Director Joseph Cedar offers a dazzlingly fresh take on filmmaking with Footnote, a whirlwind of dynamics surrounding mind games, intellectual suffering and guilt.This flick is a mind-bending chess game between two rival scholars who just happen to be father (Shlomo Bar-Abba) and son (Lior Ashkenazi). But don’t let that fool you. These two are scholars who read about reading, write about writing and live and breathe investigation into both. The scholars are focused on the Talmud transcripts, the central texts of mainstream Judaism that document discussions pertaining to Jewish law, ethics, philosophy, customs and history.
The gist of the plot is that Eliezer, the dad, has been passed over for the Israeli prize—considered to be the state’s highest honor—for over twenty years and finally gets the call he’s been waiting for his entire life. The problem is the call was intended for his son, Uriel, creating a terrible dilemma for everyone. Pride, integrity and legacy are at stake along with some very decisive and deceiving pratfalls. It’s never what you think.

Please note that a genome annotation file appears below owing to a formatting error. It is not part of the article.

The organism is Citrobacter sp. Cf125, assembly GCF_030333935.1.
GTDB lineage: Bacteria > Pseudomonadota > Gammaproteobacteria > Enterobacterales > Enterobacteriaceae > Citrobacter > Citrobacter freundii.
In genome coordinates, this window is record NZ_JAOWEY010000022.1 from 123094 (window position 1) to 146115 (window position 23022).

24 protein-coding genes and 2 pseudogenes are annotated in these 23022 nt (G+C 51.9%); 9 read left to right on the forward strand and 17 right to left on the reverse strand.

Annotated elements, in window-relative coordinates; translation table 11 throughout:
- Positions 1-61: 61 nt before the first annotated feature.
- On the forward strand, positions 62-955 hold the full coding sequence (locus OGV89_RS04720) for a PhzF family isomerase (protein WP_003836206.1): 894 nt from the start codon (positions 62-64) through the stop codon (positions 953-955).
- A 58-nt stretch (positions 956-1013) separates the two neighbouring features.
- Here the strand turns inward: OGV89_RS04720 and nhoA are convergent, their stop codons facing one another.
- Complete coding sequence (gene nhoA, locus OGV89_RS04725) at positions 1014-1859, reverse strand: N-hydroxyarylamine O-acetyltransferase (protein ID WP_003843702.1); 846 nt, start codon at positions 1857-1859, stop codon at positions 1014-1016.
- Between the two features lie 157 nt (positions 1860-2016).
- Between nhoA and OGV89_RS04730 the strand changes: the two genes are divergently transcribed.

The film starts with an ingenious close-up of Eliezer listening to his son deliver an acceptance speech with only a backhanded recognition of his father’s influence. With Eliezer showing no emotion except for a smidgeon of blithe indifference, we get the set-up for the turning twists of events to come.
Dad is in a perpetual state of stewing in his own juices while the son is a little more carefree and modern, but it’s a shared resentment. The values of disdain, tradition and reverence are the hallmarks of generational dysfunction that will be handed down like a family heirloom.
With serious and comic overtones, Footnote at times displays a Coen brothers feel, specifically their own meditation on Judaism, A Serious Man.
Ashkenazi, who plays the son, captures his side of the dilemma perfectly. His subtle acting is interrupted by bursts of manic rage while Bar-Abba, the father, does all his acting from the inside out. Seething turmoil from within, he’s a no-win kind of guy in a no-win situation.
Both scholars’ main objective is to make the other one suffer and then gloat. Sometimes this is delivered by doing the right thing and saying the wrong thing and at others times vice versa.
Whether it’s stubbornness, pride or tradition under the microscope, it’s still all about the power of words. Curiously clever and insightful, this flick will have you thinking and debating for days after you see it.
Starring Shlomo Bar-Abba, Lior Ashkenazi, Alisa Rosen, Alma Zak and
Directed by Joseph Cedar